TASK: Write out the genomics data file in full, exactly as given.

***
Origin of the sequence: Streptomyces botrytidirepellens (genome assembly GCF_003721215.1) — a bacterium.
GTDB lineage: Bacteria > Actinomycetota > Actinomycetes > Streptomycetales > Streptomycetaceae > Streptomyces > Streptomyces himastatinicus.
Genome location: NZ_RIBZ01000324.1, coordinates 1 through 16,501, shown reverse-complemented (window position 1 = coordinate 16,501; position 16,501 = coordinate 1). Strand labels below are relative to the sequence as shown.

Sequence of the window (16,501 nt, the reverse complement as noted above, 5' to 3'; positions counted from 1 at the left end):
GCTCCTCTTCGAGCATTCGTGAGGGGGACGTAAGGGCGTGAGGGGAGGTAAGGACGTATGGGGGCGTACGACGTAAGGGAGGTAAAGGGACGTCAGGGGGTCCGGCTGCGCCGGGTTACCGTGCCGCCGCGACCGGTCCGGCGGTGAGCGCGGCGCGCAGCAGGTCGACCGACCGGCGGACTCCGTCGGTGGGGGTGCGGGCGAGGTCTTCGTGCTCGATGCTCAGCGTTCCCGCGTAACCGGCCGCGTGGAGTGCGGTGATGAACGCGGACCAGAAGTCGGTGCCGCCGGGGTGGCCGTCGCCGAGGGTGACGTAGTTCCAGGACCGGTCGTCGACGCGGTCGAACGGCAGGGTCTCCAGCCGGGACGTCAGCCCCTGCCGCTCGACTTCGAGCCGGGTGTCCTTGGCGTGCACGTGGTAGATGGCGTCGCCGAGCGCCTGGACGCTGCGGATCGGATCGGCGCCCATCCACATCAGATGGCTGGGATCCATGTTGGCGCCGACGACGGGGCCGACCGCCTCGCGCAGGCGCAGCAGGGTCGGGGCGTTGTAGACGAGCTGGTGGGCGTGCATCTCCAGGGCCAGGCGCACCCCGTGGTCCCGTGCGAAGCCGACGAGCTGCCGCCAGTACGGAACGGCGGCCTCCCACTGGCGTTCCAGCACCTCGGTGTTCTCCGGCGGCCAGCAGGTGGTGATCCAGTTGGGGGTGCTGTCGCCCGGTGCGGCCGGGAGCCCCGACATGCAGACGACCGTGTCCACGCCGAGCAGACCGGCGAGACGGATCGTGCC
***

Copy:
Origin of the sequence: Streptomyces botrytidirepellens (genome assembly GCF_003721215.1) — a bacterium.
GTDB lineage: Bacteria > Actinomycetota > Actinomycetes > Streptomycetales > Streptomycetaceae > Streptomyces > Streptomyces himastatinicus.
Genome location: NZ_RIBZ01000324.1, coordinates 1 through 16,501, shown reverse-complemented (window position 1 = coordinate 16,501; position 16,501 = coordinate 1). Strand labels below are relative to the sequence as shown.

Sequence of the window (16,501 nt, the reverse complement as noted above, 5' to 3'; positions counted from 1 at the left end):
GCTCCTCTTCGAGCATTCGTGAGGGGGACGTAAGGGCGTGAGGGGAGGTAAGGACGTATGGGGGCGTACGACGTAAGGGAGGTAAAGGGACGTCAGGGGGTCCGGCTGCGCCGGGTTACCGTGCCGCCGCGACCGGTCCGGCGGTGAGCGCGGCGCGCAGCAGGTCGACCGACCGGCGGACTCCGTCGGTGGGGGTGCGGGCGAGGTCTTCGTGCTCGATGCTCAGCGTTCCCGCGTAACCGGCCGCGTGGAGTGCGGTGATGAACGCGGACCAGAAGTCGGTGCCGCCGGGGTGGCCGTCGCCGAGGGTGACGTAGTTCCAGGACCGGTCGTCGACGCGGTCGAACGGCAGGGTCTCCAGCCGGGACGTCAGCCCCTGCCGCTCGACTTCGAGCCGGGTGTCCTTGGCGTGCACGTGGTAGATGGCGTCGCCGAGCGCCTGGACGCTGCGGATCGGATCGGCGCCCATCCACATCAGATGGCTGGGATCCATGTTGGCGCCGACGACGGGGCCGACCGCCTCGCGCAGGCGCAGCAGGGTCGGGGCGTTGTAGACGAGCTGGTGGGCGTGCATCTCCAGGGCCAGGCGCACCCCGTGGTCCCGTGCGAAGCCGACGAGCTGCCGCCAGTACGGAACGGCGGCCTCCCACTGGCGTTCCAGCACCTCGGTGTTCTCCGGCGGCCAGCAGGTGGTGATCCAGTTGGGGGTGCTGTCGCCCGGTGCGGCCGGGAGCCCCGACATGCAGACGACCGTGTCCACGCCGAGCAGACCGGCGAGACGGATCGTGCC